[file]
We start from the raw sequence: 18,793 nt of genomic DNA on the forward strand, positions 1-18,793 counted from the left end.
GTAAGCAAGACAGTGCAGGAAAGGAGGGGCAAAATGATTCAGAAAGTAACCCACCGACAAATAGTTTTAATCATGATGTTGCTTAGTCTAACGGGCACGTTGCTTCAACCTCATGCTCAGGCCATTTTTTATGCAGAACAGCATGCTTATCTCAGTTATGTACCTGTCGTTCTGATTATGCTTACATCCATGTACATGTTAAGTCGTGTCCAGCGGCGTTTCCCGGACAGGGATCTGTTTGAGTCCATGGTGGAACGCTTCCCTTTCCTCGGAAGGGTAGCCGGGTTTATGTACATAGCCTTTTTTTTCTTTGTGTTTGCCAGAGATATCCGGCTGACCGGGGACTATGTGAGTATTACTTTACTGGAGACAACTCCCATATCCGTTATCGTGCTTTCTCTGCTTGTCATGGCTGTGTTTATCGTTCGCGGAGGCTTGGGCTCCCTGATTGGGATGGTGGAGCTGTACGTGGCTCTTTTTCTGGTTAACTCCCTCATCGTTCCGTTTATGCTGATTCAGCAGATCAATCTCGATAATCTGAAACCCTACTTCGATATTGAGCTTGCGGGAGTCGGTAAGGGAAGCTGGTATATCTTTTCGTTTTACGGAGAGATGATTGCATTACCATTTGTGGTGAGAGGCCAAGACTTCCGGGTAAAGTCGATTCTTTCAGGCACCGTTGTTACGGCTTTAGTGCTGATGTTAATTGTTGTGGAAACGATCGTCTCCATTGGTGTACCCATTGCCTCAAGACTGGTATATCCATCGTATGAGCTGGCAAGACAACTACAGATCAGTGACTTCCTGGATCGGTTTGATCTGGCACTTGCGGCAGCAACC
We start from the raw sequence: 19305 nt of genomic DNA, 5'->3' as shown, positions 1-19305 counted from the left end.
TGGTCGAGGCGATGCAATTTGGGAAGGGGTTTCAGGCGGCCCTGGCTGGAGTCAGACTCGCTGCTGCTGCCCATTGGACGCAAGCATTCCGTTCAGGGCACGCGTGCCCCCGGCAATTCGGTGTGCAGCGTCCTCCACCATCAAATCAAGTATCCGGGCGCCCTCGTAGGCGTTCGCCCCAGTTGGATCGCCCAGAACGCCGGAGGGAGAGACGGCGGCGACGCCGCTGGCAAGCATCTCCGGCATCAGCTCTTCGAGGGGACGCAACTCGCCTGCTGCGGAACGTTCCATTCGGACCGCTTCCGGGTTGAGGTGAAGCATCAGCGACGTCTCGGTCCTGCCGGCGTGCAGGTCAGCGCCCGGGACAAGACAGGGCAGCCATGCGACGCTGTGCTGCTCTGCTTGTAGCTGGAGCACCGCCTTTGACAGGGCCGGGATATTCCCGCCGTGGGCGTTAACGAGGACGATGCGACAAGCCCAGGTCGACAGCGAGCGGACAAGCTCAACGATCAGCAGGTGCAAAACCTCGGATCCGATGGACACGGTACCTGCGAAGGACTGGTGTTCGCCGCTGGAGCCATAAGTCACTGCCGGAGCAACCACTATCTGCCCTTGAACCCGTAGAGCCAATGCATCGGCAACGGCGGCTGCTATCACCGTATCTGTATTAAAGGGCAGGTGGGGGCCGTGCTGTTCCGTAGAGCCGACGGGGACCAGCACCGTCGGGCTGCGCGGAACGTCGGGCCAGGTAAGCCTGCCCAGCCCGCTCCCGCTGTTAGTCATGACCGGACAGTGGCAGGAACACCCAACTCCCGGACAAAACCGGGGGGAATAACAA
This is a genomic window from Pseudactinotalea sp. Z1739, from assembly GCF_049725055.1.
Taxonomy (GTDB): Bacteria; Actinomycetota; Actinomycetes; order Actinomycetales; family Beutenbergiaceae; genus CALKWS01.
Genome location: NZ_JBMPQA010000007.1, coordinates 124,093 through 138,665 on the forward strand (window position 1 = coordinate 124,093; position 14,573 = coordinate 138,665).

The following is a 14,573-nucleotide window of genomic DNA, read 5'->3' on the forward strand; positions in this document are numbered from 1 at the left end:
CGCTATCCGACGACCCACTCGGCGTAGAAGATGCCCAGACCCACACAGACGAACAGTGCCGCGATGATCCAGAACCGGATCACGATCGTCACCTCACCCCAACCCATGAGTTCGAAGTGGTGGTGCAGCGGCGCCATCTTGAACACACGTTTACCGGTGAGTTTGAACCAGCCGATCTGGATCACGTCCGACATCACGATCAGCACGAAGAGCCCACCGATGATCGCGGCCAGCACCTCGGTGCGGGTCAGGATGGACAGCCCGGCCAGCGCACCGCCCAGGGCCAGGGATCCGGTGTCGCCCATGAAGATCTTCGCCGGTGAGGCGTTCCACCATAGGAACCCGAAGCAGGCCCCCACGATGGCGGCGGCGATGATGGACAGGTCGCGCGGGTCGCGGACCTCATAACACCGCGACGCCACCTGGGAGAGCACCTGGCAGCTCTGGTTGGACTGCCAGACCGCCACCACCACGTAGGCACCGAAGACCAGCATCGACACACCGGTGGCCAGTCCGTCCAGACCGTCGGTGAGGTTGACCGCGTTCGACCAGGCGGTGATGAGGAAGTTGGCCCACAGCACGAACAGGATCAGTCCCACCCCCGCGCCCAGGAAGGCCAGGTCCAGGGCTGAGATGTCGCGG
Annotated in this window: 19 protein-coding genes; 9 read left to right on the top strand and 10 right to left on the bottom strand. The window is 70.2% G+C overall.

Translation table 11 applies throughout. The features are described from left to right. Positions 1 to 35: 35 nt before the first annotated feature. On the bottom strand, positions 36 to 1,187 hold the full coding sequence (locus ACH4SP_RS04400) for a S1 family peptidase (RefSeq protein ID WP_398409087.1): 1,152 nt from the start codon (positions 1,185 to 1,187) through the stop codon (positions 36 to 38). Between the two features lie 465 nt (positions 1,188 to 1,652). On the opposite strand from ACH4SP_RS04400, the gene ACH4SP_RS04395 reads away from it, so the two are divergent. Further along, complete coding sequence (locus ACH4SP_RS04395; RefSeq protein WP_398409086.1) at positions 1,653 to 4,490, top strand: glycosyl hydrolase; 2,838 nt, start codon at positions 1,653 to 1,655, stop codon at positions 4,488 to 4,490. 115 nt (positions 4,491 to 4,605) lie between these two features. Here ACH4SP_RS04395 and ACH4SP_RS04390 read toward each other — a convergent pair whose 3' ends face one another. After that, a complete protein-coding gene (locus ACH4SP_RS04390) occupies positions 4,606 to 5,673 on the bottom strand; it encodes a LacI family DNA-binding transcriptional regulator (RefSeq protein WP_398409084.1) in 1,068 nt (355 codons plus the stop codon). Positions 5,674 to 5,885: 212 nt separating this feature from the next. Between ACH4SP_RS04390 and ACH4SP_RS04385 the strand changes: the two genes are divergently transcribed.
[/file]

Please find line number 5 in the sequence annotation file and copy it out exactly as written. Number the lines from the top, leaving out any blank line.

This is a genomic window from Pseudactinotalea sp. Z1739, from assembly GCF_049725055.1.